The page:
House Homeland Security Chairman Pete King introduced the “See Something, Say Something Act” as a shield for those “acting in good faith” and with “objectively reasonable suspicion” that a plot may be unfolding.

“Good citizens who report suspicious activity in good faith, should not have to worry about being sued,” King, a Republican, said in a statement released by his office, citing “frivolous lawsuits” in 2007.

Read More

Who decides what constitutes an extremist threat?

Experts…of course.

HSAC -The Homeland Security Advisory Council

The HSAC shall provide organizationally independent, strategic, timely, specific and actionable advice to the Secretary and senior leadership on matters related to homeland security.Link

The Council is comprised of experts from state, local and tribal governments, emergency and first responder communities, academia and the private sector. Link

Problems with HSAC?

Private Interests Influence Homeland Security Agenda: POGO Criticizes Conflicts of Interest & Secrecy of Advisory Council

HSAC -The Homeland Security Advisory Council

The HSAC shall provide organizationally independent, strategic, timely, specific and actionable advice to the Secretary and senior leadership on matters related to homeland security.Link

The Council is comprised of experts from state, local and tribal governments, emergency and first responder communities, academia and the private sector. Link

Check out the membership!

DHS Announces New Initiatives to Counter Violent Extremism in Communities

Six months ago, the Homeland Security Advisory Council’s (HSAC) “Countering Violent Extremism” Working Group–comprised of chiefs of police, sheriffs, community leaders and homeland security experts–made a series of recommendations to the DHS leadership.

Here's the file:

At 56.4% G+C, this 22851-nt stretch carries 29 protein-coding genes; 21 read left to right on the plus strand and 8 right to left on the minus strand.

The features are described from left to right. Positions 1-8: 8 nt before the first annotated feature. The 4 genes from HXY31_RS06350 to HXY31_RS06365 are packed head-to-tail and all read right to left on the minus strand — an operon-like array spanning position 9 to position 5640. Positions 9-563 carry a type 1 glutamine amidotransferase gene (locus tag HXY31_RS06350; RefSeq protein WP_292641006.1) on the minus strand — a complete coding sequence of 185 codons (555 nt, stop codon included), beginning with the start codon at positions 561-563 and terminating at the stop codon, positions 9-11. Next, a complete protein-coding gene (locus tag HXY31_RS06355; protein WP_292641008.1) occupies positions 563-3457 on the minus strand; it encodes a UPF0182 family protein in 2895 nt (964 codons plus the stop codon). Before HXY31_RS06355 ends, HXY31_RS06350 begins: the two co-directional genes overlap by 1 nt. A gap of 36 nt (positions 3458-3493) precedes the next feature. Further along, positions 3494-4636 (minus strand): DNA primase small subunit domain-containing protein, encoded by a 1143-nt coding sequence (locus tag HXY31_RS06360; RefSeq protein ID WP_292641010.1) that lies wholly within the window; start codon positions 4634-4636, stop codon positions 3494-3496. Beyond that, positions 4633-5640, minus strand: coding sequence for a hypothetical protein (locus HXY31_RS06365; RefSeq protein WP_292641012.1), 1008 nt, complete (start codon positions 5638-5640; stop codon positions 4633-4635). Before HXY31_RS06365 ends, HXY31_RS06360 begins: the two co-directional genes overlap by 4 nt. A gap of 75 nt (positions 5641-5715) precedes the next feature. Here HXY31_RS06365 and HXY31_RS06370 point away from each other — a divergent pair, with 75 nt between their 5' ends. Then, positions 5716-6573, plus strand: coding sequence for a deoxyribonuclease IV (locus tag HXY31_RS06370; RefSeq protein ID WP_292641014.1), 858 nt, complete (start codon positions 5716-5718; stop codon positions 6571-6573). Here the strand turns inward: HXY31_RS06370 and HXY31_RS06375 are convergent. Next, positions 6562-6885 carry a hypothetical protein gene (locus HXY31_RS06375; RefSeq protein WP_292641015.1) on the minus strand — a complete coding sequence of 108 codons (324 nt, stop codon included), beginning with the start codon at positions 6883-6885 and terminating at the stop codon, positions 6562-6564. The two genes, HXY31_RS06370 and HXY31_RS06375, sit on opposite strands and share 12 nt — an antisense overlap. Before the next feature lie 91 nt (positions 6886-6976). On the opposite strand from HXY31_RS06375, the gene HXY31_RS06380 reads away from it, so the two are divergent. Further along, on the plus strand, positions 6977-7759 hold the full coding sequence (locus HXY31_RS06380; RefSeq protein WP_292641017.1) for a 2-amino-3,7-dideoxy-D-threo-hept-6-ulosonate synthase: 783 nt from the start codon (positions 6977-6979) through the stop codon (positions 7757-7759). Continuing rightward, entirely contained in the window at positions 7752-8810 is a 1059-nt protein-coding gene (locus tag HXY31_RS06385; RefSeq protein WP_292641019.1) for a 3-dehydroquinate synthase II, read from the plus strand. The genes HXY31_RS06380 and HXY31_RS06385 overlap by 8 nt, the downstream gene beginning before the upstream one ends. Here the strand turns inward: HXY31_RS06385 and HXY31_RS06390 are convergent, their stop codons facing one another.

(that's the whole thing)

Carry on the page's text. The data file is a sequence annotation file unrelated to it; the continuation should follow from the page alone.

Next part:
HSAC Recommendations

The overarching goal was to incorporate efforts to counter violent extremism into pre-existing, community-oriented violent crime reduction efforts.

There were many great ideas in this report aimed at increasing public awareness of the threat:

– Develop case studies on recent events (Zazi, Ft Hood, Jihad Jane, etc) and use them to train local law enforcement
– Create public service ads to educate public on the threat and how to recognize characteristics of dangerous behavior
– Share threat info and assist with better security practices for faith-based communities
– Create a web sites for parents, caregivers, educators on human trafficking, hate crimes and predators.
– Develop a comment lexicon and definitions for “radicalization”, “extremism”, etc
– More focus on community-oriented policing

Six months later, DHS released the follow on guidance: Next Steps: Supporting Community-Based Efforts to Reduce Violent Crime (dated August 2, 2010)  DHS Fact Sheet
– DHS is developing standardized curriculum for state and local  LE
– Will host regional summits to discuss best practices
– More focus on educating the community on recognizing threats and how to report (expand the “If You See Something, Say Something” campaign)
– More partnering with communities and sharing threat info